A vegan guide to remedies and prevention
Hay fever is a common allergic condition that affects as many as one in five of us. For some the symptoms are mild, while for others they can be utterly dreadful, almost ruling out the possibility of venturing outdoors at certain times of the year. The basic symptoms are a blocked and runny nose, sneezing, and itchy eyes – but the list of complaints can include coughing; itchy throat, nose, and mouth; tiredness; headache and earache; and even the loss of your sense of smell. Hay fever is caused by an allergy to pollen, the fine powder released by plants as part of their reproductive cycle, so hay fever strikes in the spring and summer months when grass and tree pollen is released. Weed pollen is usually less of an issue, but for those, it affects the problems can occur as late as autumn.
There are all sorts of over-the-counter remedies and treatments for hay fever including tablets and nasal sprays. However, for vegans, this can be a problematic area due to the use of animal ingredients in several products and medicines, as well as the fact that UK law states any new drug must be tested on at least two different species
of mammal. For anyone suffering from an illness or health complaint concerned about animal rights and welfare, it’s important to remember that veganism is about avoiding animal products as far as possible providing it’s practical and, most importantly, safe. While the law dictates that animal testing remains a necessity, you cannot beat yourself up for resorting to a treatment that conflicts with your ethics when no other options are realistically possible. You matter too, and it’s important to take care of yourself. No medicine will technically be 100% vegan because, as it stands legally, they have to be tested on animal subjects. Fortunately, as far as hay fever is concerned, we have
the option to choose products with no (or minimal) animal ingredients, and some good non-medicinal vegan remedies.
Many people report a noticeable improvement in their health when they switch to veganism, and it’s well documented that completely plant-based diets can help with all sorts of illnesses including asthma, IBS, and arthritis – and many find that it even helps with hay fever.
Veganism vs. hayfever
But why does veganism seem to alleviate the symptoms of hay fever for so many sufferers? Some think that it’s just a case of mistaken identity; that what people previously thought was hay fever was, in fact, an allergy to animal products, and switching to veganism simply eliminated that problem. At least as likely though, it’s that dairy (any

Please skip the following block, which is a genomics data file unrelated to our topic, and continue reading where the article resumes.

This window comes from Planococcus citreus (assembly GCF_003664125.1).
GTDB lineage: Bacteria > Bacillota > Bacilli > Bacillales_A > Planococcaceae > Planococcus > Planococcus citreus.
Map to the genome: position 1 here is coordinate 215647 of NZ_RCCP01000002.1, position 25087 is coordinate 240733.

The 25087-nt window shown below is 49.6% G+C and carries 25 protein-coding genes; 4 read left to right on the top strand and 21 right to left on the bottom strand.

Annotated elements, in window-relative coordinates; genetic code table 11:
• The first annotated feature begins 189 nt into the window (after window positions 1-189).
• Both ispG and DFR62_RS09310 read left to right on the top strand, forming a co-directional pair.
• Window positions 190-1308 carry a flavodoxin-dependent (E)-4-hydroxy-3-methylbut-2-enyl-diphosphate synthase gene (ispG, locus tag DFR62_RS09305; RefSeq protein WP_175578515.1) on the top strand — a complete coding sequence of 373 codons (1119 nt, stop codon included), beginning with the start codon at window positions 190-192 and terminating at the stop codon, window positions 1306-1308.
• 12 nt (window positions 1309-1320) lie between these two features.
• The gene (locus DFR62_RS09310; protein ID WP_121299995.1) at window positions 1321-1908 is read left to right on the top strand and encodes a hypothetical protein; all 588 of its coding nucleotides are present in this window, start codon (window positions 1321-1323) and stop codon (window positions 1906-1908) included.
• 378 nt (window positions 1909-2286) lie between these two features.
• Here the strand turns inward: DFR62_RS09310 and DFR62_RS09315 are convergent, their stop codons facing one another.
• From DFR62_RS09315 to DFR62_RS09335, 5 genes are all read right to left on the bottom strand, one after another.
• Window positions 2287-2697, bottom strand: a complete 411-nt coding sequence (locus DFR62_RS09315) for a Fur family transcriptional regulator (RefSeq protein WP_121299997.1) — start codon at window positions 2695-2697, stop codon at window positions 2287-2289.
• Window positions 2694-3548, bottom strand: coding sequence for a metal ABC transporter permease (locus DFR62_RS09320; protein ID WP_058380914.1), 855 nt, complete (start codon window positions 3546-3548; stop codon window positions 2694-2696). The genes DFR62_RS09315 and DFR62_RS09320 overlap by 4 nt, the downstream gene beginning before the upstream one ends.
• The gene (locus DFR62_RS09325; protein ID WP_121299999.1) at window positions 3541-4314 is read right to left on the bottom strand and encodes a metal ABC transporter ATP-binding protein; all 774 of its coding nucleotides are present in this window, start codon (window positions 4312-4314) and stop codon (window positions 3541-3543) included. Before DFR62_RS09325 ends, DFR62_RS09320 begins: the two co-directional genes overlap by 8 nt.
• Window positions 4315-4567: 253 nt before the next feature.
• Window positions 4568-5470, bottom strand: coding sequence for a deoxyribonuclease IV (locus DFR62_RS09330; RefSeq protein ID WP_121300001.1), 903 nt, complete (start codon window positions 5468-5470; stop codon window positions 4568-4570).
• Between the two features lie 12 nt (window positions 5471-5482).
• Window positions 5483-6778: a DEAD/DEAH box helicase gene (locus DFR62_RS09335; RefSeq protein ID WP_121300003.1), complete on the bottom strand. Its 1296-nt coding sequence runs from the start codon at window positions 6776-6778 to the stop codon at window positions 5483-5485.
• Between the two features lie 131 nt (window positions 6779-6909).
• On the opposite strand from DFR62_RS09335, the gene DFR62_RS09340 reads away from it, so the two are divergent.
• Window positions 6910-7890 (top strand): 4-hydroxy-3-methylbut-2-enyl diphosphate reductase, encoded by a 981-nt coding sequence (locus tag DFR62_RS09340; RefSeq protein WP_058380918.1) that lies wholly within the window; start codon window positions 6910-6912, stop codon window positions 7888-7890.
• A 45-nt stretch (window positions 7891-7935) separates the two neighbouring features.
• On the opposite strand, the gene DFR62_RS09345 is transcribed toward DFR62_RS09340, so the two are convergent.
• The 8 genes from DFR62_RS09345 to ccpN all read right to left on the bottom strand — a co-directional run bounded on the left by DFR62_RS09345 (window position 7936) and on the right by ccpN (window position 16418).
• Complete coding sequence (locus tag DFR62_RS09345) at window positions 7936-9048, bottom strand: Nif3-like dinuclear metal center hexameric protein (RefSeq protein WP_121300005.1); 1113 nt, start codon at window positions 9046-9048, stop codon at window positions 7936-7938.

product made from or containing cow’s milk) causes congestion and increased levels of mucus, and can even lead to heightened sensitivity of the areas around the nose and eyes – which makes them more susceptible to irritation from animal hair, dust mites, and (you guessed it) pollen. Therefore hay fever may just be one of a number of allergies
that are triggered or exacerbated by a diet that includes dairy.
But what about those suffering from hay fever whose symptoms have not been so successfully stamped out by the switch to a vegan diet? What about those wishing to avoid medicine altogether who are looking for a natural remedy? Almost everyone that suffers from hay fever will have been told to try local honey, and it’s no doubt the most quoted dietary solution to the problem.
The honey debate
Of course, honey isn’t vegan, but some hay fever sufferers trying to follow a vegan diet may consider making the exception when they hear claims about local honey’s hay-fever-fighting powers. You will often hear people say that a regular intake of local honey is one of the best cures out there, but the simple fact is the science doesn’t back this theory up. A University of Connecticut study from 2002 titled ‘Effect of ingestion of honey on symptoms of rhinoconjunctivitis’ set out to prove whether or not honey – local or otherwise – had any effect on the symptoms of hay fever. Thirty-six hay fever sufferers took part and were split into three groups: one received locally collected, unpasteurised, unfiltered honey; the second were given nationally collected, filtered, and pasteurized honey; and the third just got honey-flavoured corn syrup. The study found that not one group experienced any significant relief from their symptoms, meaning there’s very little evidence, if any, to suggest that honey is the wonder-cure for hay fever that so many people say it is.
The principle behind the belief is that if you eat local honey then you’re putting local pollen into your body – like we do with viruses when we introduce small or harmless quantities into our bodies so our immune systems can create antibodies. Pollen is not a virus though, so consuming a small amount of pollen will probably just give you very mild hay fever symptoms.
More importantly, there’s actually almost zero chance of honey containing any pollen, and there’s generally such a delay between the local plants releasing pollen and the honey getting to the shelf, that even if there was a good reason to take stock in that particular cure, this time difference would essentially make it ineffective. The other fact to take into account is that hay fever is caused by wind-blown pollen, which almost always means it’s from different plants and flowers than the ones bees visit. Of course, if you believe that local pollen definitely helps with your hay fever but want to avoid honey, you can try sourcing or making a tea made with local plants and flowers instead.
For any hay fever sufferers looking for some vegan solutions, here’s a handy list of products, remedies, and tips to combat the problem. Remember to always seek the proper advice before taking anything – it’s important to know what you’re taking, and it’s always better to consult a qualified person than it is to self-diagnose.
Taken From May 2015 (Issue 5) Vegan Life Magazine